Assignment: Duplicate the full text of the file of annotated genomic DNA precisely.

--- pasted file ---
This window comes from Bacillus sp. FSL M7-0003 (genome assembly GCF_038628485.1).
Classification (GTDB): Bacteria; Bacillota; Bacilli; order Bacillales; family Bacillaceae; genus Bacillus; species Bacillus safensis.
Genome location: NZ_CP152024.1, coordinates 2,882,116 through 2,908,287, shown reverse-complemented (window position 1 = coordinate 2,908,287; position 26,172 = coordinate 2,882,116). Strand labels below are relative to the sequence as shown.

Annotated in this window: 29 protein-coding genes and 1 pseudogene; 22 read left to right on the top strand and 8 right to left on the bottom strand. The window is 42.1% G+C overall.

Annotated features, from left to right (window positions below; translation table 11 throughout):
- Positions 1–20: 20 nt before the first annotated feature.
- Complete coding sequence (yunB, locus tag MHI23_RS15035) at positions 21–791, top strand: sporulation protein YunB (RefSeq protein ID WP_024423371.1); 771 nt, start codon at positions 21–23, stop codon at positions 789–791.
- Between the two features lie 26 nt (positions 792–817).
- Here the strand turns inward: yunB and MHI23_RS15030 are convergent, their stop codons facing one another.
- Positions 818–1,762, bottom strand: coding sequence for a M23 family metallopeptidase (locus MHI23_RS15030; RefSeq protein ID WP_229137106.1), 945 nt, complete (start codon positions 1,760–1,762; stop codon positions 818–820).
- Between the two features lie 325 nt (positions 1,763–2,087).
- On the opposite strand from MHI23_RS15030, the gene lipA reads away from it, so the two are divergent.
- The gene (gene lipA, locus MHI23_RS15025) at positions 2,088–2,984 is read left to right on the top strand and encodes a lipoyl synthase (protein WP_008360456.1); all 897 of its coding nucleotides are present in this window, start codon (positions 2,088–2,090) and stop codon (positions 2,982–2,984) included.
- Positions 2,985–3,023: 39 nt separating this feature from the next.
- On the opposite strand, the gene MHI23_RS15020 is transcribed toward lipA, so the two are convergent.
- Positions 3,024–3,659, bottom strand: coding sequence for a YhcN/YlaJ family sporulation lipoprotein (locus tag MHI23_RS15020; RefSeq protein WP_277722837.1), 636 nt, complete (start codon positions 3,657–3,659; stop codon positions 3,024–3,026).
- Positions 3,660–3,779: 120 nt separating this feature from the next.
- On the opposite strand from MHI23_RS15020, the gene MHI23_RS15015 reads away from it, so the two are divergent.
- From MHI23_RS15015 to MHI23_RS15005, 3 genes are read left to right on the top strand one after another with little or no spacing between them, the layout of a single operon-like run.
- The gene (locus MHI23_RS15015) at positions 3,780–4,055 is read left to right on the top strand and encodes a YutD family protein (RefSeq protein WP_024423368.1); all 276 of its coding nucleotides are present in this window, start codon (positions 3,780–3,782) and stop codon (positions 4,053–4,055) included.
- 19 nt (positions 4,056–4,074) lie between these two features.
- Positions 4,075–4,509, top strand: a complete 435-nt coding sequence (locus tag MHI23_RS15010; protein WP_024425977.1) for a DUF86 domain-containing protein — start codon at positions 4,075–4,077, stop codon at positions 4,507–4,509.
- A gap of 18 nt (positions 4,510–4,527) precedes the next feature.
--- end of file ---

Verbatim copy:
This window comes from Bacillus sp. FSL M7-0003 (genome assembly GCF_038628485.1).
Classification (GTDB): Bacteria; Bacillota; Bacilli; order Bacillales; family Bacillaceae; genus Bacillus; species Bacillus safensis.
Genome location: NZ_CP152024.1, coordinates 2,882,116 through 2,908,287, shown reverse-complemented (window position 1 = coordinate 2,908,287; position 26,172 = coordinate 2,882,116). Strand labels below are relative to the sequence as shown.

Annotated in this window: 29 protein-coding genes and 1 pseudogene; 22 read left to right on the top strand and 8 right to left on the bottom strand. The window is 42.1% G+C overall.

Annotated features, from left to right (window positions below; translation table 11 throughout):
- Positions 1–20: 20 nt before the first annotated feature.
- Complete coding sequence (yunB, locus tag MHI23_RS15035) at positions 21–791, top strand: sporulation protein YunB (RefSeq protein ID WP_024423371.1); 771 nt, start codon at positions 21–23, stop codon at positions 789–791.
- Between the two features lie 26 nt (positions 792–817).
- Here the strand turns inward: yunB and MHI23_RS15030 are convergent, their stop codons facing one another.
- Positions 818–1,762, bottom strand: coding sequence for a M23 family metallopeptidase (locus MHI23_RS15030; RefSeq protein ID WP_229137106.1), 945 nt, complete (start codon positions 1,760–1,762; stop codon positions 818–820).
- Between the two features lie 325 nt (positions 1,763–2,087).
- On the opposite strand from MHI23_RS15030, the gene lipA reads away from it, so the two are divergent.
- The gene (gene lipA, locus MHI23_RS15025) at positions 2,088–2,984 is read left to right on the top strand and encodes a lipoyl synthase (protein WP_008360456.1); all 897 of its coding nucleotides are present in this window, start codon (positions 2,088–2,090) and stop codon (positions 2,982–2,984) included.
- Positions 2,985–3,023: 39 nt separating this feature from the next.
- On the opposite strand, the gene MHI23_RS15020 is transcribed toward lipA, so the two are convergent.
- Positions 3,024–3,659, bottom strand: coding sequence for a YhcN/YlaJ family sporulation lipoprotein (locus tag MHI23_RS15020; RefSeq protein WP_277722837.1), 636 nt, complete (start codon positions 3,657–3,659; stop codon positions 3,024–3,026).
- Positions 3,660–3,779: 120 nt separating this feature from the next.
- On the opposite strand from MHI23_RS15020, the gene MHI23_RS15015 reads away from it, so the two are divergent.
- From MHI23_RS15015 to MHI23_RS15005, 3 genes are read left to right on the top strand one after another with little or no spacing between them, the layout of a single operon-like run.
- The gene (locus MHI23_RS15015) at positions 3,780–4,055 is read left to right on the top strand and encodes a YutD family protein (RefSeq protein WP_024423368.1); all 276 of its coding nucleotides are present in this window, start codon (positions 3,780–3,782) and stop codon (positions 4,053–4,055) included.
- 19 nt (positions 4,056–4,074) lie between these two features.
- Positions 4,075–4,509, top strand: a complete 435-nt coding sequence (locus tag MHI23_RS15010; protein WP_024425977.1) for a DUF86 domain-containing protein — start codon at positions 4,075–4,077, stop codon at positions 4,507–4,509.
- A gap of 18 nt (positions 4,510–4,527) precedes the next feature.